Other ways of communicating with this potential customer segment may include social media, such as Facebook, Twitter and LinkedIn groups. For each customer segment the way you access these customers will differ- market and customer research will help you identify the most relevant approach for accessing your prospective customers.
You have to show that you thoroughly understand your customers. This exercise will help you think about the key aspects when you are asked about your customers.
As before, using the resources avaiable to you, such as the internet, library, magazines and trade journels, as well as the information you have gathered for previous exercises, complete the provided template.
Where you can't provide the relevant information, you may want to consider engaging directly with potential customers through a survey, focus group or interview.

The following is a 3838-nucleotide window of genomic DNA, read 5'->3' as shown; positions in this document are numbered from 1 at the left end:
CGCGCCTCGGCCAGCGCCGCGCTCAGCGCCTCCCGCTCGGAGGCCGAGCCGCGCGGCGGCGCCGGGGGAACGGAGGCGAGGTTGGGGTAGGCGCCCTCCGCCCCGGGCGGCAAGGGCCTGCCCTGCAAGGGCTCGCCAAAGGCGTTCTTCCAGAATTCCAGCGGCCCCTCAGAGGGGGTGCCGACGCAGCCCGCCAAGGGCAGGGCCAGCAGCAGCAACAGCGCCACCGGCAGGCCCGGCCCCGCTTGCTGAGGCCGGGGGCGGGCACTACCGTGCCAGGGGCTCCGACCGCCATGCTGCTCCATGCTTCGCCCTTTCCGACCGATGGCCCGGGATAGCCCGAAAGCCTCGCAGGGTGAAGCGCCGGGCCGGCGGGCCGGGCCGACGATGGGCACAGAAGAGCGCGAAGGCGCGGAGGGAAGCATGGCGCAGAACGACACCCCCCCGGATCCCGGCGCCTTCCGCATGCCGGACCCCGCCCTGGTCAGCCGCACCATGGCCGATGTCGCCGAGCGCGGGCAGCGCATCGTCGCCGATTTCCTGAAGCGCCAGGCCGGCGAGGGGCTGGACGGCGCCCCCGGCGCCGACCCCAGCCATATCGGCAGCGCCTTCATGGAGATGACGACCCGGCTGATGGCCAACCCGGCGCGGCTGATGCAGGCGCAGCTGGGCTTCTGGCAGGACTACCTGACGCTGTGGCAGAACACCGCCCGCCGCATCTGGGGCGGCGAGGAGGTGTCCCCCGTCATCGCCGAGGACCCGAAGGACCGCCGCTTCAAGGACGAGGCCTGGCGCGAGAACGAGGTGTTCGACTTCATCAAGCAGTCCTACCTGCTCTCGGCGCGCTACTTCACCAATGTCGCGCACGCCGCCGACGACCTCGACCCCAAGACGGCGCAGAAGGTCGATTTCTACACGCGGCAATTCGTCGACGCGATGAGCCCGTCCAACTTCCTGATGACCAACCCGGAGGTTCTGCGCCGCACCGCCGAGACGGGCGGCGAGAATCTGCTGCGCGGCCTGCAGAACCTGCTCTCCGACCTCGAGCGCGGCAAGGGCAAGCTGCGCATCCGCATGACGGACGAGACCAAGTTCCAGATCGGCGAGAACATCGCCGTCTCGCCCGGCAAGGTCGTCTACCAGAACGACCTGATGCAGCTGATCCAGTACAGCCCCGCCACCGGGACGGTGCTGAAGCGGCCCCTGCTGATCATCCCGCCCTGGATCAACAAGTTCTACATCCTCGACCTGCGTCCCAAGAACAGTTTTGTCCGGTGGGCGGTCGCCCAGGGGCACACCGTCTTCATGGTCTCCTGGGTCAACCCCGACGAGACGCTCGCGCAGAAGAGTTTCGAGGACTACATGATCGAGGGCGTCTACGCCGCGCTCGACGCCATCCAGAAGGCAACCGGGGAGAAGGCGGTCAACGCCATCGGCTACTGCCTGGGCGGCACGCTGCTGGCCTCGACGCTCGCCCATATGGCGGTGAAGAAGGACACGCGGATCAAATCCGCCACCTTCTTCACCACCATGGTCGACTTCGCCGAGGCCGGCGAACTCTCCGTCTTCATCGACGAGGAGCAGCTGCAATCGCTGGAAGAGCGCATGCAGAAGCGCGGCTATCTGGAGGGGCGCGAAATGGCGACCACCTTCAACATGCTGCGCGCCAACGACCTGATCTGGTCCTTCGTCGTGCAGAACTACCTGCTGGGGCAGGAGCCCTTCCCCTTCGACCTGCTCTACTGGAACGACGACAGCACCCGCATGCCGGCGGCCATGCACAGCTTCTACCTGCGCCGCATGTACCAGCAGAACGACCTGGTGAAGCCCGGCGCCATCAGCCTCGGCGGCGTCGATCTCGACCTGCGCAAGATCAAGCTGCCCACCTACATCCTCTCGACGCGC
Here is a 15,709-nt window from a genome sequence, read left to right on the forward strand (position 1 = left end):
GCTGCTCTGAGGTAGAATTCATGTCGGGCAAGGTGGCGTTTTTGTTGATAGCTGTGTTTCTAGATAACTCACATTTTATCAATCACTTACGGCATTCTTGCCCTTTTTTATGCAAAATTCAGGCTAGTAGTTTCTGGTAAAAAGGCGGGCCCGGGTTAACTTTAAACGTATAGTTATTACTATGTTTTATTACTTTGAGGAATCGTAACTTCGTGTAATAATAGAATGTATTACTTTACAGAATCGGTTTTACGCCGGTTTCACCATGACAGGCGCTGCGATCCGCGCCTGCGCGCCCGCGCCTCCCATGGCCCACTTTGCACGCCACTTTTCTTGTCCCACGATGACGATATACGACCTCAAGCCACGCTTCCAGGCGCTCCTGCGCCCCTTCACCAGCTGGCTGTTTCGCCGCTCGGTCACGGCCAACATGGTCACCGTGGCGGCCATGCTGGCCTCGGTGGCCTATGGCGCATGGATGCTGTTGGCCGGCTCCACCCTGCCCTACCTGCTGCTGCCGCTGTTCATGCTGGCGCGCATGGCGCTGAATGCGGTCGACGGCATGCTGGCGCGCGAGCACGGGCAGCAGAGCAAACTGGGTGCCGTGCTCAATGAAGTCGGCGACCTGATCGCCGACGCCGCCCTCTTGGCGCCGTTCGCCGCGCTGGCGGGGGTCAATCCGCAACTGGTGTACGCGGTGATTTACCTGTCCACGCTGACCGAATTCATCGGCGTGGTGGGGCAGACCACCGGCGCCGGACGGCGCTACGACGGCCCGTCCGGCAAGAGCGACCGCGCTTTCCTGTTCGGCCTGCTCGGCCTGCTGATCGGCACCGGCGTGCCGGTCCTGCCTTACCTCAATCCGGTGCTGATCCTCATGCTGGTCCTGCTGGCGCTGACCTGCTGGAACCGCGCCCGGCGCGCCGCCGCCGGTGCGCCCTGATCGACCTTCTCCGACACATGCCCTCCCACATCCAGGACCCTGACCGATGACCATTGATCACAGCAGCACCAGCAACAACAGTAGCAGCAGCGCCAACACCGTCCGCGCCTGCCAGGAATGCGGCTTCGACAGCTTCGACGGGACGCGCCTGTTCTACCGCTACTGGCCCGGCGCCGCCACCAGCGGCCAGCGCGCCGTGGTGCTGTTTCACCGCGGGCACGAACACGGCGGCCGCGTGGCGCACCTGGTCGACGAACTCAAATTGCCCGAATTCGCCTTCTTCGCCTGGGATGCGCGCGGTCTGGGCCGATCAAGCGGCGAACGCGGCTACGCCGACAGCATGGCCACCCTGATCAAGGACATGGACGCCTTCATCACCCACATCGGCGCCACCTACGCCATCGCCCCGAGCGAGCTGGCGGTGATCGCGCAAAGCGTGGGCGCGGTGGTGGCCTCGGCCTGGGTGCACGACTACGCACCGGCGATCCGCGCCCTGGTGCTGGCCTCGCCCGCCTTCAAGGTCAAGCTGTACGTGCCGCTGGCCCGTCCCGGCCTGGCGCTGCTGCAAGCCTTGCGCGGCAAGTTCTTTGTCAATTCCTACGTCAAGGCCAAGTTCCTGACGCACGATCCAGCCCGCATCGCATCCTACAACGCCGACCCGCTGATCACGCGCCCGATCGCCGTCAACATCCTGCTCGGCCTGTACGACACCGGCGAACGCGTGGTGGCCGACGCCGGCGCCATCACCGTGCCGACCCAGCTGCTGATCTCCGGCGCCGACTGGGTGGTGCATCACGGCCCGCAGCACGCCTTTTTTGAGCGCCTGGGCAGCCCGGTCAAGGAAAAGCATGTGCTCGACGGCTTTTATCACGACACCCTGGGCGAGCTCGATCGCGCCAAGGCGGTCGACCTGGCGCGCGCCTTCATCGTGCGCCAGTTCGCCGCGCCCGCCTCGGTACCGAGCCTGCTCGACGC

As each customer segment is different, try to find out the following for each of your segments.
When starting out in business, applying limited resources to best effect is one of the key skills which have to be developed and applied. Because different customer segments are likely to require a slightly different approach; approaching all of them at the same time will over-stretch the resources of any business. At the same time as gathering knowledge on your target customers, it is important to consider the competition in each of these segments, and the required approach for each of these customer segments.
As such, Module 4: The Customer and Modules 5: The Competition should be considered in parallel with this section. What you learn from each of the modules will have an impact on the others.
For example, a customer segment where there are a number of highly active, dominant competitors might not appear to be an attractive option if you are seeking to enter that segment with a product which is competitive to theirs. However, if your offering is based on a technical improvement you have devised and protected you could change the route to market and business model by licensing your technology to one of the existing competitors in this segment.